Just how broken is the U.S. Senate?

Important question.

George Packer asked in back in August, in an article he wrote for The New Yorker, “The Empty Chamber.”

Illustration of U.S. Senators for New Yorker, August 2010

Illustration from The New Yorker. Caption from the magazine: “Sit and watch us for seven days,” one senator says of the deadlocked chamber. “You know what you’ll see happening? Nothing.” (Is there any Republican portrayed in this illustration?)

It’s troubling to me that back in August Packer could note a list of subjects critical to our nation that the Senate had been blocked from considering, and even after a “record setting” lame-duck session, all but one of those issues remain untouched.

Packer wrote:

On July 21st, President Obama signed the completed bill. The two lasting achievements of this Senate, financial regulation and health care, required a year and a half of legislative warfare that nearly destroyed the body. They depended on a set of circumstances—a large majority of Democrats, a charismatic President with an electoral mandate, and a national crisis—that will not last long or be repeated anytime soon. Two days after financial reform became law, Harry Reid announced that the Senate would not take up comprehensive energy-reform legislation for the rest of the year. And so climate change joined immigration, job creation, food safety, pilot training, veterans’ care, campaign finance, transportation security, labor law, mine safety, wildfire management, and scores of executive and judicial appointments on the list of matters that the world’s greatest deliberative body is incapable of addressing. Already, you can feel the Senate slipping back into stagnant waters.

Read more http://www.newyorker.com/reporting/2010/08/09/100809fa_fact_packer#ixzz19wpuFk4q

Only food safety got done, though a few judicial appointments squeaked through (less than two dozen).

5 Responses to Just how broken is the U.S. Senate?

  1. Richard Thomas says:

    Without pushing the point too far, there are aspects of the behaviour of Republicans in the Senate which look remarkably like that of elements of the Polish aristocracy in the years up to partition and the elimination of Poland as an inependent state. The use of the librum veto to nullify all business was the root cause of the weakness of Poland and its consequent vulnerability to the predators of Prussia, Russia and Austria. Look for example at the cynical negativity and the use of the filibuster to prevent the most elementary measures such as judicial nominations passing and you can see the analogy.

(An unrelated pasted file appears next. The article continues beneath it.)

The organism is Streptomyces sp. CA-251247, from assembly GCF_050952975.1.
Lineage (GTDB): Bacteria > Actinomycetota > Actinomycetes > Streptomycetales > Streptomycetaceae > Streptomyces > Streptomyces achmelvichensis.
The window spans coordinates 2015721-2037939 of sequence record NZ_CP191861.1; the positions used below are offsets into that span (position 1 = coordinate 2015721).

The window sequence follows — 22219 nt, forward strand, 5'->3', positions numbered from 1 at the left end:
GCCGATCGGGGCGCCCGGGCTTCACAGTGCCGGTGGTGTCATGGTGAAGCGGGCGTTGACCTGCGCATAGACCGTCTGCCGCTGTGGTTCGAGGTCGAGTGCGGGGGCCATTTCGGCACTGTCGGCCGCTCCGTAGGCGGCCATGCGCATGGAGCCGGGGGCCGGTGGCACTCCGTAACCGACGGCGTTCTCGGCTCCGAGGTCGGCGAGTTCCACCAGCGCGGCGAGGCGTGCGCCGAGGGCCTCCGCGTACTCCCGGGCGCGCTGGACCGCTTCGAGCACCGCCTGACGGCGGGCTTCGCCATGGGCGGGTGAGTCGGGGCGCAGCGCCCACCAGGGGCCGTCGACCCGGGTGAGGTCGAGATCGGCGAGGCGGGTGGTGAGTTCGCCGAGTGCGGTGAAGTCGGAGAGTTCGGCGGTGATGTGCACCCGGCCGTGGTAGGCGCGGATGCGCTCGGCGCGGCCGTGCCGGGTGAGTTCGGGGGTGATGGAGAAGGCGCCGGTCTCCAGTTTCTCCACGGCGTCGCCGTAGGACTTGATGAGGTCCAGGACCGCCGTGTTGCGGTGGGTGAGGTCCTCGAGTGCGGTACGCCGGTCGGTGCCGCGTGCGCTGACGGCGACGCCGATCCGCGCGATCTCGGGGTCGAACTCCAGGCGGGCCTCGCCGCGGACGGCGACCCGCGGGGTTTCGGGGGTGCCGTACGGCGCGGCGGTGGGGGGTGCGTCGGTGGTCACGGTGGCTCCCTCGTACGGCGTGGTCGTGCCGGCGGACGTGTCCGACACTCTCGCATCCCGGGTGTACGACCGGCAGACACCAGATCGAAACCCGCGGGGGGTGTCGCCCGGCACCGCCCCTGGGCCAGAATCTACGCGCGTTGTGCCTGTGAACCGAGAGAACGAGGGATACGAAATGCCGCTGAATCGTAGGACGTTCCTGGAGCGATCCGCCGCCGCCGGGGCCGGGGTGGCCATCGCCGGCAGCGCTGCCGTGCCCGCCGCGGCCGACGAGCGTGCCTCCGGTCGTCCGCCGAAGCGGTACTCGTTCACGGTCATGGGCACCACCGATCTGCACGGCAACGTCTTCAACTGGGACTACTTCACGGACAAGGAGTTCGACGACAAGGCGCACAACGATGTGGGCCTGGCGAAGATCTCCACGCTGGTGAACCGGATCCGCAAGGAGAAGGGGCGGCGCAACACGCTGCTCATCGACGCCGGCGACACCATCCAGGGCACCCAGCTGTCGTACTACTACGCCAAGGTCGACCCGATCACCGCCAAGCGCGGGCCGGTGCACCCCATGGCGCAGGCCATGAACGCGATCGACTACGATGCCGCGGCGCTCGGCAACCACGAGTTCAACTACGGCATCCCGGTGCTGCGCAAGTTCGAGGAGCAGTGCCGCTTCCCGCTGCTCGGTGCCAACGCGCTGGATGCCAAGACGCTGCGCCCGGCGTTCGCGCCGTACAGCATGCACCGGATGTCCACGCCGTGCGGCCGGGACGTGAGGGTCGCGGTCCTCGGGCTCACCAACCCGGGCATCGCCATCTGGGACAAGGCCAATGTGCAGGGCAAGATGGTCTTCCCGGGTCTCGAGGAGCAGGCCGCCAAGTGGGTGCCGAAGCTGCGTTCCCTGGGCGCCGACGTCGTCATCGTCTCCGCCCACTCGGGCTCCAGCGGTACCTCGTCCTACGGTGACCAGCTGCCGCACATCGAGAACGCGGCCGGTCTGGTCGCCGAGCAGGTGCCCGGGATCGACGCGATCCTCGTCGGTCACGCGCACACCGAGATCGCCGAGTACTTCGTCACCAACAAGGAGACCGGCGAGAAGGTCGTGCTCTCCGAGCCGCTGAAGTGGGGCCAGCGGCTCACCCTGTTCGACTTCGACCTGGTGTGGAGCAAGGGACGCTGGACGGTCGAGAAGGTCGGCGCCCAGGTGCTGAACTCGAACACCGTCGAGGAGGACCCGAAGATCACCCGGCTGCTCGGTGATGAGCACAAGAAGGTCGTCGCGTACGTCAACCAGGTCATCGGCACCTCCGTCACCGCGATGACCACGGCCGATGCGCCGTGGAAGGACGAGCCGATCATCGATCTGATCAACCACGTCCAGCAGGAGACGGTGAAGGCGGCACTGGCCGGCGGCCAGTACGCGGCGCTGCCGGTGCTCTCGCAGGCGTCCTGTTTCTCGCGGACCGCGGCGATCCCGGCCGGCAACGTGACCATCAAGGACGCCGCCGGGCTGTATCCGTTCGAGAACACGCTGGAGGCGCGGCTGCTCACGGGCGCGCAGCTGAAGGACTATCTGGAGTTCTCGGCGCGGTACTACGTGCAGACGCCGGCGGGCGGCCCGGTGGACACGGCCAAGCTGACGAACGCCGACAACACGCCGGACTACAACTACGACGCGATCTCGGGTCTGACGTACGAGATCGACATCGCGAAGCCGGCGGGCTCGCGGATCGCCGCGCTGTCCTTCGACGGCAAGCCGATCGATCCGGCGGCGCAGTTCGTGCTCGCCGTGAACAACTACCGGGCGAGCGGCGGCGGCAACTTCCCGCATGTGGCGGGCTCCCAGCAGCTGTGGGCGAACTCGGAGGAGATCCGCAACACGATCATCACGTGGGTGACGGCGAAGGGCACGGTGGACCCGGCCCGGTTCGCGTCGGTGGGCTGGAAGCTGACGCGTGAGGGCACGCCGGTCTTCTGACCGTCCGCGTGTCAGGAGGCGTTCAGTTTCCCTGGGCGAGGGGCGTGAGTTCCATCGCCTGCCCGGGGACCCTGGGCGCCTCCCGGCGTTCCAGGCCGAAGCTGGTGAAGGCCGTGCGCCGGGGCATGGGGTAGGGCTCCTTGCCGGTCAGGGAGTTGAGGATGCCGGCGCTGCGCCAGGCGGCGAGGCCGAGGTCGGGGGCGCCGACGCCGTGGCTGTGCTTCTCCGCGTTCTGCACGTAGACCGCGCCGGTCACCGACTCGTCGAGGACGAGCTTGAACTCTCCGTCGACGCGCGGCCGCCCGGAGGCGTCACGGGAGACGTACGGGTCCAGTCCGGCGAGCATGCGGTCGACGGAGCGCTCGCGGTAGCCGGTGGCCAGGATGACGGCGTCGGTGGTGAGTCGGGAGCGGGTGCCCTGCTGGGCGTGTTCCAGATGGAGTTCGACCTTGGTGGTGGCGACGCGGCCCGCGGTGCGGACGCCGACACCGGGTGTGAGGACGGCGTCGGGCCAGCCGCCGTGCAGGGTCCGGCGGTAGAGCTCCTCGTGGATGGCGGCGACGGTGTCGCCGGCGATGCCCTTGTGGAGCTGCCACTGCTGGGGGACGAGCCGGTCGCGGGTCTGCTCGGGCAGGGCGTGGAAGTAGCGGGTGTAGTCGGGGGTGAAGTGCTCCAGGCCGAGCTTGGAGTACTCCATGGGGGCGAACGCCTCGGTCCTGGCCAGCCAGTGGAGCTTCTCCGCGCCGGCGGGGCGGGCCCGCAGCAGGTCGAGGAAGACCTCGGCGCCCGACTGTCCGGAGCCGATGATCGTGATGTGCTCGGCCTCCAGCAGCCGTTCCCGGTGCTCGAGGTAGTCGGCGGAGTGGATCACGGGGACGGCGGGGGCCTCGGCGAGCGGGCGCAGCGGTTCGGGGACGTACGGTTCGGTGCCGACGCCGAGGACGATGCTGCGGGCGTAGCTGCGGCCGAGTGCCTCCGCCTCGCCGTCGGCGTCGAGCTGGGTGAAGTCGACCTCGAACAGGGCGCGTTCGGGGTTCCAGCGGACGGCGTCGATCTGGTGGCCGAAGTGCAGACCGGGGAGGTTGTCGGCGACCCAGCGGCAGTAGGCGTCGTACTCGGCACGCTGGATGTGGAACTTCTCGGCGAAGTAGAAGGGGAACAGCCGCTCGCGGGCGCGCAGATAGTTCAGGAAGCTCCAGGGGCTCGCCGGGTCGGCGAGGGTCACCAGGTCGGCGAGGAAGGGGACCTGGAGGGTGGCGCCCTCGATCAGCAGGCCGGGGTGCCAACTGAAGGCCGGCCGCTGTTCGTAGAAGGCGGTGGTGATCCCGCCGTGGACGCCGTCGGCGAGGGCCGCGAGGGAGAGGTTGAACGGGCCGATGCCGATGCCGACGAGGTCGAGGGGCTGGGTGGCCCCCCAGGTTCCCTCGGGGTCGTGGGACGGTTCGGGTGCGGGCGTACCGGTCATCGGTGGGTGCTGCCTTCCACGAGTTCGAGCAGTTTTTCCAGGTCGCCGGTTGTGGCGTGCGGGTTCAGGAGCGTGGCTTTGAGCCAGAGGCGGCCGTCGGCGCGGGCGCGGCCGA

2. Nick K says:

    James wrote:

    What I think does signal brokenness is the number of policies that the Republicans themselves previously supported but now turned against in order to deny the President wins. Chief among these was the Dream Act, authored by Orrin Hatch, which even he then failed to vote for. When they are working so desperately to block even their own preferred policy goals, that’s broken.

    Or how a significant portion of so called “Obamacare” is things that the Republicans were supporting a year, five years, 10 years, and 15 years ago.

    And while the “conservatives” love to decry socialism…they sure as hell are following Marx’s prediction for what would happen for a true socialist society to be established.


  3. James Hanley says:

    I think Packer misses the point, to some extent. In part, he seems to be saying the Senate us broken because a particular “set of good policies” did not get passed. I would remind that no matter how clearly and inarguably good these policies might seem to one set of people, they seem clearly and inarguably bad to another set, and for them to fight for the things they believe in–however misguided you, I, or anyone else might think they are–is not a signal of brokenness. It’s common for people to call the process broken when they don’t accomplish their goals, but that’s a bad measure of brokenness.

    What I think does signal brokenness is the number of policies that the Republicans themselves previously supported but now turned against in order to deny the President wins. Chief among these was the Dream Act, authored by Orrin Hatch, which even he then failed to vote for. When they are working so desperately to block even their own preferred policy goals, that’s broken.


  4. Jim says:

    And my apologies. The Cockburn quote should replace the word “best”, with “beast”. A typo. — Jim

    [Fixed – The Management]


  5. Jim says:

    Carl Levin’s remark that the obstructionism has become “mindless” is understandable on an emotive level, but inaccurate. There most assuredly IS a mind behind the obstructionism.